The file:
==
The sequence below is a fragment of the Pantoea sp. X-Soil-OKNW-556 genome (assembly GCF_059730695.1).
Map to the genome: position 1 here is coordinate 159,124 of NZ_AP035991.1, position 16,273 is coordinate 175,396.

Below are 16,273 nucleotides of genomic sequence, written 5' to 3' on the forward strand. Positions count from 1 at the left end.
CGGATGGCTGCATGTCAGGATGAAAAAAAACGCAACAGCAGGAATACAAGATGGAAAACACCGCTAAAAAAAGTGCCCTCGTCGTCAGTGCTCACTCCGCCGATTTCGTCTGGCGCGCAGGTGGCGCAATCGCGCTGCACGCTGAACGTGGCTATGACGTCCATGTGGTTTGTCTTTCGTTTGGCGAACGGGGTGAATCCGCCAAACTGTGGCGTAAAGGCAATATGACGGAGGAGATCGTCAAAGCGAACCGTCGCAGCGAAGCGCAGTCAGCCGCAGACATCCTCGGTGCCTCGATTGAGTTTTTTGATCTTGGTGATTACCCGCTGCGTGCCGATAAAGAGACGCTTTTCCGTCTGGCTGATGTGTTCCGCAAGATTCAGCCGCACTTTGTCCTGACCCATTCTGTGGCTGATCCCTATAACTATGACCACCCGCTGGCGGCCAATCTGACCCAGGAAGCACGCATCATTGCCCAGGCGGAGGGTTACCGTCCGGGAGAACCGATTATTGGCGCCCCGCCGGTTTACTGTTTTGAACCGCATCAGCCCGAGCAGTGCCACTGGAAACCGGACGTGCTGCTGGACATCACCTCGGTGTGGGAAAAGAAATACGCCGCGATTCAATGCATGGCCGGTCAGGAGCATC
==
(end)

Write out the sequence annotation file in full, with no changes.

The sequence below is a fragment of the Pantoea sp. X-Soil-OKNW-556 genome (assembly GCF_059730695.1).
Map to the genome: position 1 here is coordinate 159,124 of NZ_AP035991.1, position 16,273 is coordinate 175,396.

Below are 16,273 nucleotides of genomic sequence, written 5' to 3' on the forward strand. Positions count from 1 at the left end.
CGGATGGCTGCATGTCAGGATGAAAAAAAACGCAACAGCAGGAATACAAGATGGAAAACACCGCTAAAAAAAGTGCCCTCGTCGTCAGTGCTCACTCCGCCGATTTCGTCTGGCGCGCAGGTGGCGCAATCGCGCTGCACGCTGAACGTGGCTATGACGTCCATGTGGTTTGTCTTTCGTTTGGCGAACGGGGTGAATCCGCCAAACTGTGGCGTAAAGGCAATATGACGGAGGAGATCGTCAAAGCGAACCGTCGCAGCGAAGCGCAGTCAGCCGCAGACATCCTCGGTGCCTCGATTGAGTTTTTTGATCTTGGTGATTACCCGCTGCGTGCCGATAAAGAGACGCTTTTCCGTCTGGCTGATGTGTTCCGCAAGATTCAGCCGCACTTTGTCCTGACCCATTCTGTGGCTGATCCCTATAACTATGACCACCCGCTGGCGGCCAATCTGACCCAGGAAGCACGCATCATTGCCCAGGCGGAGGGTTACCGTCCGGGAGAACCGATTATTGGCGCCCCGCCGGTTTACTGTTTTGAACCGCATCAGCCCGAGCAGTGCCACTGGAAACCGGACGTGCTGCTGGACATCACCTCGGTGTGGGAAAAGAAATACGCCGCGATTCAATGCATGGCCGGTCAGGAGCATC